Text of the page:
27th April
TheStar


PETALING JAYA: With some of the men’s singles players taking up new roles for the first time, national coach Misbun Sidek predicts the emergence of new heroes in the Thomas Cup Finals, which begin on Friday in Japan.

The preliminary rounds will be held at the Sendai Gymnasium and the kockout stages from the quarter-finals will be held at the Tokyo Metropolitan Gymnasium from May 3-7.

A world men’s team championship involves a total of 12 teams but only five of them have a realistic chance to win the Cup – defending champions China, Malaysia, Denmark, Indonesia and South Korea.

Acknowledging that the new 21-point best-of-three games scoring format had narrowed the standard between the players and teams, national singles coach Misbun picked China’s Chen Jin and Malaysia’s Lee Chong Wei to play significant roles in their teams’ challenges.

Chen Jin plays an aggressive attacking game that won him two titles this year – the German Open and China Masters. And Misbun sees the Thomas Cup rookie as the leader of a new generation of world-class players.

“This youngster has showed remarkable progress over the last one year and he has done well under the new scoring format. He is skilful and drops accurate shots. Top players will certainly find it difficult to beat him,” said Misbun, before he left with the team for Sendai on Sunday.

“He is the fourth ranked player in the five-member Chinese singles line-up and could be fielded in either the second or third singles match. If a tie goes down the wire, he is a player defending champions China can rely on to clinch it.”

The two-time world junior champion (2002 and 2004) is now ranked ninth in the world.

The other singles players in the Chinese team are world number one Lin Dan, Chen Hong (6th), Bao Chunlai (7th) and Xia Xuanze (34th).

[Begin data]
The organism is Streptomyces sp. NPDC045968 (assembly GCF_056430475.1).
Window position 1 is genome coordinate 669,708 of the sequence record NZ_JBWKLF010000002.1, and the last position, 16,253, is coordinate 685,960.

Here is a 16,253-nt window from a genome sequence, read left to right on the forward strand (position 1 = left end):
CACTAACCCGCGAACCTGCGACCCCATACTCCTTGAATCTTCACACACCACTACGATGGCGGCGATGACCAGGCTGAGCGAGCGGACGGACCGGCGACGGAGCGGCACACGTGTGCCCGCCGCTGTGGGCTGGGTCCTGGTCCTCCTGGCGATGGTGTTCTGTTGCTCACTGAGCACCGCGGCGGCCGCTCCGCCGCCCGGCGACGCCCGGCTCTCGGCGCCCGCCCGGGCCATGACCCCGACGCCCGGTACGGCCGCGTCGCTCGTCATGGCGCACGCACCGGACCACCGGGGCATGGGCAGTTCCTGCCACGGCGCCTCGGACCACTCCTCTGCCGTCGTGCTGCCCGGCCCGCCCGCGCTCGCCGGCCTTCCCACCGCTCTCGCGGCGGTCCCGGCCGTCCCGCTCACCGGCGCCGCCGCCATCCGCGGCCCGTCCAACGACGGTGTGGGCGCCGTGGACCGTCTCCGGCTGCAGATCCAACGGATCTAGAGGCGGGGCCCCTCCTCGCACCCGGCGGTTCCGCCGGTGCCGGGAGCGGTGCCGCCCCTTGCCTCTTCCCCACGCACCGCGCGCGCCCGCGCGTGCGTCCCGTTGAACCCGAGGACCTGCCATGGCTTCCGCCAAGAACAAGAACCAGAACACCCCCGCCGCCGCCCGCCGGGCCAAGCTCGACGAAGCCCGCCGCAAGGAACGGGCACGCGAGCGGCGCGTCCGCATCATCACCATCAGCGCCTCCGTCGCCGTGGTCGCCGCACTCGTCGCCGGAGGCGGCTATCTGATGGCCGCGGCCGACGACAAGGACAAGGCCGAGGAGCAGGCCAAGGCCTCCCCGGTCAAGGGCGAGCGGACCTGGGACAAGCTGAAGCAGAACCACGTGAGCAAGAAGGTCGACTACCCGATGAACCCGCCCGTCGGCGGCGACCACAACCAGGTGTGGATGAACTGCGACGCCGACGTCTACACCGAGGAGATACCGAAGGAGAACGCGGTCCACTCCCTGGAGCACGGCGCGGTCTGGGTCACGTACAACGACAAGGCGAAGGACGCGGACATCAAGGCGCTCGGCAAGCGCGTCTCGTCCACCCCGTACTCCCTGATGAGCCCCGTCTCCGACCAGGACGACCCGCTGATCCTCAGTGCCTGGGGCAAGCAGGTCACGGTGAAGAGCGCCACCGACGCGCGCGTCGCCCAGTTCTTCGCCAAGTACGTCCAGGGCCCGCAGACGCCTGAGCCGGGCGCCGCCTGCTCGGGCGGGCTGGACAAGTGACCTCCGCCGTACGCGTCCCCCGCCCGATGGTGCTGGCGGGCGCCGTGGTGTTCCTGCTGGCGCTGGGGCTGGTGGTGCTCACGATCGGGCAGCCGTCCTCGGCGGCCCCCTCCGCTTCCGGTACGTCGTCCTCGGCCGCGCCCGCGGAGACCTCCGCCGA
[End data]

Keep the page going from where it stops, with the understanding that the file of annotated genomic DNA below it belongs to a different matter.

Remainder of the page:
Malaysia have four singles players in their side – Chong Wei, Wong Choong Hann, Mohd Hafiz Hashim and Kuan Beng Hong. Misbun picks world number two Chong Wei to shine in his second appearance in the Finals.

“He is one of the most consistent players. For Malaysia, he will be playing the first singles match for the first time in the series,” said Misbun. “His contribution will be vital and based on his performances in training, I see great confidence in him. This will help him handle the pressure during the Finals.”

Misbun acknowledges that Olympic and world champion Taufik Hidayat is the trump card for Indonesia and he also sees the fourth-ranked player Markus Wijanu having an important role to play in the Finals.

“Markus is about 20 years old. Like his two other teammates – Sony Dwi Kuncoro and Simon Santoso – Markus is a runner. These three players will never give up easily. They run for just about every point,” said Misbun.

“Simon did well to beat Hafiz in the third round of the ABC (Asian Badminton Championships) recently.”

On paper, South Korea appear the weakest of the strong contenders for the Cup. But Misbun said that their two young singles players, Park Sung-hwan and Jang Young-soo, cannot be under-estimated.

“Sung-hwan is ranked ahead of Young-soo at number three. But I would rate Young-soo as the more dangerous player. He is the most skilful Korean player,” said Misbun.

“But with the doubles as the weak link of the Korean this time, I don’t think they can take a crucial tie in a decisive third singles match and either Sung-hwan or Young-soo may not get the chance to show what they are capable of.”

Denmark will have two singles players making their debut – Niels Christian Kaldau and Joachim Persson. But their point-winners will be the usual suspects – Peter Gade-Christensen and Kenneth Jonassen.

In the doubles department, China’s secret weapon is set to be Xie Zhongbo-Guo Zhengdong.

Denmark and Indonesia have three strong pairs and these Finals may see the rise of debutants Mathias Boe-Carsten Morgensen and Markis Kidho-Hendra Setiawan respectively.

Malaysia have a reliable doubles line-up with veteran Choong Tan Fook-Lee Wan Wah looking well prepared this time.

For the duo, it could be their last fling to emerge as Thomas Cup champions for Malaysia since they made their debut in the Finals in 1998.

Malaysia last won the Cup in 1992 and were runners-up in 1994, 1998 and 2002. At the last Finals in Jakarta in 2004, Malaysia were eliminated 1-3 by Indonesia in the quarter-finals.